• I think the appealing thing about TV shows, social media and the interwebs is that you can enter into an immediately dialogue with others (whether friends via fb or other fans via twitter) over the things that interest you. "OMG, did you see Dami's performance on Xfactor" and so the narrative continues.

    It gives people a sense of involvement that, short of joining a book club (do people still do that), you can't get from reading a novel.

    Personally, I catch the train to work every morning which is about 30 minutes on a train. Due to the sporadic and patchy 3G service, trying to peruse social media on the train is a frequently painful and frustrating experience (damn you spinning wheel, LOAD ALREADY!!)

    So I've taken to reading books... it's almost zen like. My mind is so focussed during the train ride, I barely even notice the trip to work. So yes, I probably finish 2-3 books a month this way.

    The only problem is when I have nothing to read I get antsy on the train and other people on public transport annoy me. So its always good to have a list of books to read :)

    Date and time
    September 05, 2013, 9:22AM
    • OMG, the day I stop reading books is the day I die.
      I read. All the time. Everywhere. And I read everything. (pretty much anyway).
      Could be because I'm in the publishing industry, or because I've had a love of words (printed and otherwise) since I was a child.
      Could also be because I have an e-reader (holding an entire library, available whenever I want) that makes my reading life easier.

      Date and time
      September 05, 2013, 9:36AM
      • Has internet stopped me reading books? Not a chance. Agree with kitty kat - internet is no match for good quality, well-written books, esp. fiction. Love love love getting into someone's else's head and seeing a completely differenet world created by the master craftsperson that is a good author. And I do not even work in publishing!!

        Ps. My latest love affair - The Death of Bees. Read it!

        Date and time
        September 05, 2013, 12:57PM
      • Yep, me too. I love to completely immerse myself in imagined worlds to lose track of time (and reality) for hours on end. Online content is a fun distraction, but books just keep on drawing me back like a moth to the flame.

        I'm currently re-reading Robert Jordan's epic Wheel of Time sequence (well OK I've not read book 13 and 14 yet, but any excuse to revisit the other 12). Now, I have to get up at 5am most mornings, but still I find myself saying "I'll just read for 30 minutes or so" when I go to bed at night, then looking up sometime later, seeing the time (usually 1am or so) and thinking "holy s**t, where did all those hours go? Oh well, it was worth it!". And I just cannot see facebook or twitter having that effect on me.

        Date and time
        September 05, 2013, 5:59PM
    • While I certainly see this happening ALL around me.. especially the highschool/university aged... I myself have gone backwards...

      As a youth I would rather read the summary online than the actual book but in recent years I've grown to enjoy more and more the depth of a book rather than the shallowness of quick information on a screen.

      We live in a much too fast society, constantly bombarded by news and information we don't need. Turn the phone off, sit in the sun in a quiet park, and enjoy the peace~

      Date and time
      September 05, 2013, 9:41AM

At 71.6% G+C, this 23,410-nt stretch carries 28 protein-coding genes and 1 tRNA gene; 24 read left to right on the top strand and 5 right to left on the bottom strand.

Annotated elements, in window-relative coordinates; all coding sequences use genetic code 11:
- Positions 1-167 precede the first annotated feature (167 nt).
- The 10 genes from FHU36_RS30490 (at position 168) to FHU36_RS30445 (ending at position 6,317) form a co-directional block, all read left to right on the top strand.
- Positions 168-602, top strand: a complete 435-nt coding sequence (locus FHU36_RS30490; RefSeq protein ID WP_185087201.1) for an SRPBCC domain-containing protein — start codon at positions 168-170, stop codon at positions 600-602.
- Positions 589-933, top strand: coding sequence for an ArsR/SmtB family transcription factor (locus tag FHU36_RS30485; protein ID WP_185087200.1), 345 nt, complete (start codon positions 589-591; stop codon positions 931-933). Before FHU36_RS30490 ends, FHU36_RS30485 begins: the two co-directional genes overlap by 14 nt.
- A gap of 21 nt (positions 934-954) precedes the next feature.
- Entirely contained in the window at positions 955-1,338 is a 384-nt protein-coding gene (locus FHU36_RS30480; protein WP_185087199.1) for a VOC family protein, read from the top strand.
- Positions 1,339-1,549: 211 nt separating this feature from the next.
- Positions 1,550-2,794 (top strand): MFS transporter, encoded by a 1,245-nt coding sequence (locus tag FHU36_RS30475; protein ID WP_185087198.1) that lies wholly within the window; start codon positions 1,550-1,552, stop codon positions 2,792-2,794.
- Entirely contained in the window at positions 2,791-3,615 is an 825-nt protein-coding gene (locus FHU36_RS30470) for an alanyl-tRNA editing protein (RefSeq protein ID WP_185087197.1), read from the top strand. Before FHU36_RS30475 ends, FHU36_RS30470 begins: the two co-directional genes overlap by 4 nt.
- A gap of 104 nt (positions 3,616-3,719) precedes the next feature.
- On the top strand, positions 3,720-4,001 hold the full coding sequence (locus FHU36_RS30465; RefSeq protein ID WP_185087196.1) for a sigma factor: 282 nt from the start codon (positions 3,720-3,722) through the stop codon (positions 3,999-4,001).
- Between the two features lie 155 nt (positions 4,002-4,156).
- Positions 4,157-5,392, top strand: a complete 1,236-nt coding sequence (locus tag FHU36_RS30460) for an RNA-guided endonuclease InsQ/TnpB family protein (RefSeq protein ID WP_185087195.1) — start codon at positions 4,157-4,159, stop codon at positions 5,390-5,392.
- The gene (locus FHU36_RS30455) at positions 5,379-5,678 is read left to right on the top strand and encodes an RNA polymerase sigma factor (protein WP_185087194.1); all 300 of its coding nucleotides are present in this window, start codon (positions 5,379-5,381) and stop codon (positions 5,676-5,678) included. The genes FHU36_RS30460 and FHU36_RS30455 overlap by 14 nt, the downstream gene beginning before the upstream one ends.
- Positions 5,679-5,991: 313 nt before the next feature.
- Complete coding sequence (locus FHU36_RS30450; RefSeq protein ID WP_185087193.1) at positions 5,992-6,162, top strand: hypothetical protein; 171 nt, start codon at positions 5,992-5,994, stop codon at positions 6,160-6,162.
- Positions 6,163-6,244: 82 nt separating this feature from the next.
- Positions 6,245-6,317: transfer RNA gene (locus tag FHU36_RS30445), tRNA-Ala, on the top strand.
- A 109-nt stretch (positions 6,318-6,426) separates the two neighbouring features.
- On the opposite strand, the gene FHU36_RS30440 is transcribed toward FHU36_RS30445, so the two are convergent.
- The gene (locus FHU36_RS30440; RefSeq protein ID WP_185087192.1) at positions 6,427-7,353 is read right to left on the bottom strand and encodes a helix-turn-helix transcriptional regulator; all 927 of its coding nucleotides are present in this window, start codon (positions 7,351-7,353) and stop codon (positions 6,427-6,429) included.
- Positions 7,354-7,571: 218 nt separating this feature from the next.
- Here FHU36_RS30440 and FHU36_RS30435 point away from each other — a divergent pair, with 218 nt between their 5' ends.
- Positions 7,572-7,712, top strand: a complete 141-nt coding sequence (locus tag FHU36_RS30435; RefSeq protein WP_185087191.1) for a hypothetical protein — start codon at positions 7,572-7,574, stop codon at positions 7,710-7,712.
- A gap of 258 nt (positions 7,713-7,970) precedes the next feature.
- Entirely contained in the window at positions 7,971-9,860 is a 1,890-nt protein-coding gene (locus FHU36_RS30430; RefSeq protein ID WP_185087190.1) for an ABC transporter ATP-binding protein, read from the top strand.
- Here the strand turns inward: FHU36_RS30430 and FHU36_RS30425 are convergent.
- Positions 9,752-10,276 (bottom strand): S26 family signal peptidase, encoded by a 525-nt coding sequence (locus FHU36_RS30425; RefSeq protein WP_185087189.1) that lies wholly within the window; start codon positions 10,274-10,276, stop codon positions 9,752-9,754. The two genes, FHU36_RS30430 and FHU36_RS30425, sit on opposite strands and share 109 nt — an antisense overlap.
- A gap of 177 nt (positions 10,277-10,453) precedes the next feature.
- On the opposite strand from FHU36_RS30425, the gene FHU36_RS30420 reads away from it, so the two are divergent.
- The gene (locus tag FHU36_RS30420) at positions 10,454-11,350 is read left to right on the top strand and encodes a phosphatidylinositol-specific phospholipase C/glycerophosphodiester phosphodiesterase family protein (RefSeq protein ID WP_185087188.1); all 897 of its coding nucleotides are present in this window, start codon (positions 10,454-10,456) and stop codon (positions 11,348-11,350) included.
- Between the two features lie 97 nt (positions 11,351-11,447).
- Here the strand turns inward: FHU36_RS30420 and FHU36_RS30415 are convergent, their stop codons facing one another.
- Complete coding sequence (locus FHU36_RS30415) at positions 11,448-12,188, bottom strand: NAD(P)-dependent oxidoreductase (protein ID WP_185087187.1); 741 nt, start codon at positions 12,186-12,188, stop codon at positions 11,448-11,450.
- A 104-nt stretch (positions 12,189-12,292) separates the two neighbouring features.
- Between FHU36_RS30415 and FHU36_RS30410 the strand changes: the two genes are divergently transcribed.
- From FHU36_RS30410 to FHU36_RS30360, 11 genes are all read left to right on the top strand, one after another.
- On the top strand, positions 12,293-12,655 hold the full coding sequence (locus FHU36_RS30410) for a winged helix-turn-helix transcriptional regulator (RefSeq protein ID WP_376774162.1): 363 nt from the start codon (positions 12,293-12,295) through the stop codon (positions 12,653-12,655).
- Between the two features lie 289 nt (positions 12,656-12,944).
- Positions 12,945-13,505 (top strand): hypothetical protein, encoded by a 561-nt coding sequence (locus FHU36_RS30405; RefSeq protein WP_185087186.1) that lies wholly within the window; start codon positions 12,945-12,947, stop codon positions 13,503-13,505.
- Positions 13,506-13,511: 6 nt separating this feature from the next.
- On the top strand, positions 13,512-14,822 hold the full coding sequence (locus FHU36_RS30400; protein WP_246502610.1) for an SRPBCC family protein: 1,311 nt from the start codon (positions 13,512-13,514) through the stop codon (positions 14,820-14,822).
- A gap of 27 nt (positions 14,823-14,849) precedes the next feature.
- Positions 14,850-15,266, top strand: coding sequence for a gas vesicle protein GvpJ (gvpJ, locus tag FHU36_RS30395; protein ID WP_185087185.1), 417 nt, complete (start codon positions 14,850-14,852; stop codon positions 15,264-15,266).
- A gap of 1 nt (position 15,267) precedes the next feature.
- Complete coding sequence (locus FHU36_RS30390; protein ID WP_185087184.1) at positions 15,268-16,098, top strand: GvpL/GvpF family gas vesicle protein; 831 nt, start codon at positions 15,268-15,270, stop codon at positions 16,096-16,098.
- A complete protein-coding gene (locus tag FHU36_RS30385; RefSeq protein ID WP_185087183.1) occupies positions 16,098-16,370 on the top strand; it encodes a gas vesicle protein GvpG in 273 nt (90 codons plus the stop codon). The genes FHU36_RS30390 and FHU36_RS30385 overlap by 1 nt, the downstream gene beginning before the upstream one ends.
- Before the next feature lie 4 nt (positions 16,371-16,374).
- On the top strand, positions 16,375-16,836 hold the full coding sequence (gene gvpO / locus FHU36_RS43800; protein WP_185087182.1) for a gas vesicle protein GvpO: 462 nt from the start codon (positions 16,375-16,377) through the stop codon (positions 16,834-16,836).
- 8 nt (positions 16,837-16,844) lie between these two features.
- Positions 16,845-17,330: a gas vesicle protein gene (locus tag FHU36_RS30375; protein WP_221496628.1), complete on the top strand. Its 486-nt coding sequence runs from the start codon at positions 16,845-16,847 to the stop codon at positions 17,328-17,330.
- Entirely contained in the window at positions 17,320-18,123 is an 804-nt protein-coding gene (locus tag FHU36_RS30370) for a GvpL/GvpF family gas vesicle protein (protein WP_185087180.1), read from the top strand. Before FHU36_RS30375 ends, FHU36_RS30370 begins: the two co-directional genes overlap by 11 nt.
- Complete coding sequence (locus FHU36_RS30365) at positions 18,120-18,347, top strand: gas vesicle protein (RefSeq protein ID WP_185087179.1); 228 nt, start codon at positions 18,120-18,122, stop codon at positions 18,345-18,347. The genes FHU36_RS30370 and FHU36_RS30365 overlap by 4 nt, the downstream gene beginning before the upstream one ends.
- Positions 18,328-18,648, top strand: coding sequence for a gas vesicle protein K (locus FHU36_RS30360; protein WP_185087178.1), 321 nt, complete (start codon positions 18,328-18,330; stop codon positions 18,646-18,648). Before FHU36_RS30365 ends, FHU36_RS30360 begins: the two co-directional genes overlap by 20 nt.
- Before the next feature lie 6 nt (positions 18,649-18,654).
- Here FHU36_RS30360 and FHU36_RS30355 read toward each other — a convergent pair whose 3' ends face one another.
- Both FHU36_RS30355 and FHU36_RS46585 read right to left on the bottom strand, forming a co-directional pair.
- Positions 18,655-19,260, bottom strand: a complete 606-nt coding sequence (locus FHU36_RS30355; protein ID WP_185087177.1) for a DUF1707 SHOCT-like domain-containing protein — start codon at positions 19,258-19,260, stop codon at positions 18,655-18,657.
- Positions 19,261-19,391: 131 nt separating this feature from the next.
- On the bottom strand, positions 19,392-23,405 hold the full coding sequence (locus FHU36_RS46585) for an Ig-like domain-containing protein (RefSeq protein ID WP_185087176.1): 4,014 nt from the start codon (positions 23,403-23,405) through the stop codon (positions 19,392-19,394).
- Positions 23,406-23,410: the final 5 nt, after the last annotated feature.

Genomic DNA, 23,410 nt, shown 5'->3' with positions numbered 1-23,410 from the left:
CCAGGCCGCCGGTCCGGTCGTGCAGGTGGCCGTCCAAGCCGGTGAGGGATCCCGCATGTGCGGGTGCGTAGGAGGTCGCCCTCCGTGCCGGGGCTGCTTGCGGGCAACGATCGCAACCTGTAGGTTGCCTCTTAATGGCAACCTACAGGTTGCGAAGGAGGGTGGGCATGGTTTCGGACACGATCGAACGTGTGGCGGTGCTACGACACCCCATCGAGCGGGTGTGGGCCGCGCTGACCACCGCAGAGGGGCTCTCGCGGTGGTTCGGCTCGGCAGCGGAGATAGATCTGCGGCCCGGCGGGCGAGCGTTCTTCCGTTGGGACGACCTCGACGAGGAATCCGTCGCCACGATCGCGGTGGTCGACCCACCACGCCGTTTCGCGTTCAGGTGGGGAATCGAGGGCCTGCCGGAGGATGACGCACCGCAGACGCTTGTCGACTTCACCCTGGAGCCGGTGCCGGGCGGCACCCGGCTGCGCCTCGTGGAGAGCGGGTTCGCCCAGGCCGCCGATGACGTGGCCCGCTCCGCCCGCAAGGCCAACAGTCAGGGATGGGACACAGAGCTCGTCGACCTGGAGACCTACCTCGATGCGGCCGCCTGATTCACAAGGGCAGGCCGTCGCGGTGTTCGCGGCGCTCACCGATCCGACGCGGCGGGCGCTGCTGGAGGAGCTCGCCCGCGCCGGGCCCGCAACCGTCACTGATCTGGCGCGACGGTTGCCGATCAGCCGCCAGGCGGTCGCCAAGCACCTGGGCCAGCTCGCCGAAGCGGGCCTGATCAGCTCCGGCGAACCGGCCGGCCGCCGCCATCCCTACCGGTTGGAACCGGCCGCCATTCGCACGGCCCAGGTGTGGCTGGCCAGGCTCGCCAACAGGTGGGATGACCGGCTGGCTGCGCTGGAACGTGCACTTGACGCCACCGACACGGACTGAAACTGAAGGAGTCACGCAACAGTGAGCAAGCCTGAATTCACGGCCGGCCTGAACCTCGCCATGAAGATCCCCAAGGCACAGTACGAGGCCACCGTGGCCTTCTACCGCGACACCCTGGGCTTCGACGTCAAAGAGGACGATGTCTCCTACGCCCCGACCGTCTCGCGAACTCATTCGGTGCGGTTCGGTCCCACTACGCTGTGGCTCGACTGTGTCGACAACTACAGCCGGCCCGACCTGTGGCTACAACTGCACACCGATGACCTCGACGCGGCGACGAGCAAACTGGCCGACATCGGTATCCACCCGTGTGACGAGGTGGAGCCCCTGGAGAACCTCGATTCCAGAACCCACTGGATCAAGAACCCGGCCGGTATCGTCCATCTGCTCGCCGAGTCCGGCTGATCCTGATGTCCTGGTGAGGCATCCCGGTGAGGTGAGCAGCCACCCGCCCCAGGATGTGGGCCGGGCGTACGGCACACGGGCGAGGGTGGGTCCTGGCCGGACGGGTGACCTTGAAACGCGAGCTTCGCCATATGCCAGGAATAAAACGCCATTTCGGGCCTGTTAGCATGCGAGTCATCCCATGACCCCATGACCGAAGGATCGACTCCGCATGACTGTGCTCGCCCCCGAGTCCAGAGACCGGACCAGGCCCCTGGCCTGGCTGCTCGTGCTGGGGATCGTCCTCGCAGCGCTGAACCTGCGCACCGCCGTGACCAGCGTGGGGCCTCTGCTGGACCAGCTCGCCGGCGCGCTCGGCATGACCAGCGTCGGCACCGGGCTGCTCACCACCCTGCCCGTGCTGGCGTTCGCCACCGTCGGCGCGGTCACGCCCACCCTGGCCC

• The internet will NEVER kill books. I will always choose a book over the internet. There is nothing more beautiful and emotionally satisfying that sitting somewhere quiet with a riveting read and losing yourself in someone else's story for a few hours. And the best part is, you can take that story with you and indulge at any time and it's not dependent upon electricity or batteries or anything external. Just you and however you want to carry the book: in your hands, your pocket or your bag.

        Public libraries didn't kill an author's ability to make money. I'd venture that authors make more money from their work now than they ever did. As such, the internet will never kill books. Knowledge can be lost forever if society crumbles and the internet disappears but while ever that knowledge is contained in books first, humans will always prevail and societies will always be rebuilt.

        I have never gone one whole day without reading something. Throughout my life, books have been my comfort, my therapy, my entertainment, my confidant and my best friend. Nothing and nobody else can give you that like a book can.

        Audra Blue
        Date and time
        September 05, 2013, 9:41AM
        • so true....especially when it comes to kids. My 13 yo saved up and bought his first lap top at the end of last year when he was in Yr 6. Throughout primary school he has devoured books, reading a couple a week and more in the holidays. Since starting high school that has all stopped and his interest has switched to making music using a sophisticated program and playing this hilarious game called Tank Warfare with his Dad. I tell myself at least it's not as mindless and violent as some....(he's only allowed to play games on the weekend). The positives are that the music he makes is mind-blowing in its complexity and he is being a producer rather than mindlessly consuming online content; and the games, well, it's time spent with his dad.
          I am saddened he has ditched books and even the offer of stocking up big on titles he wants hasn't drawn much of a response. And peer group pressure is huge "everyone else does..." but we'll persevere with the weekend only gaming rule. I do wonder how he's going to get back into reading dense texts later on for English (or whatever he goes on to study).
          There is no doubt though that the IT revolution continues undiminished and despite our schools being slow on the uptake (this will hopefully change when the Australian Curriculum is in full swing) the way we do things, entertain ourselves and the way we learn is undergoing a transformative shift.
          And by the way, like you, the pile of books only half started sitting next to the bed, is getting bigger.....but I live in hope....

          Date and time
          September 05, 2013, 10:10AM
          • Don't worry Lola, you son will return to books when he's older. I've been a voracious reader since I was 5 but high school nearly killed that side of me. It's awful that the standard of education makes it so hard to learn anything interesting and reading becomes a chore instead of a pleasure like it should be.

            Once I left school, my voracious habit returned. My son hated high school and only did the barest minimum to get by but his love of books stayed steady throughout. I'm glad he kept reading as high school was just a waste of his time and my money. It's easier to gain knowledge through reading for pleasure that to listen to a disinterested teacher droning on through a curriculum they don't have any faith in.

            Audra Blue
            Date and time
            September 05, 2013, 12:10PM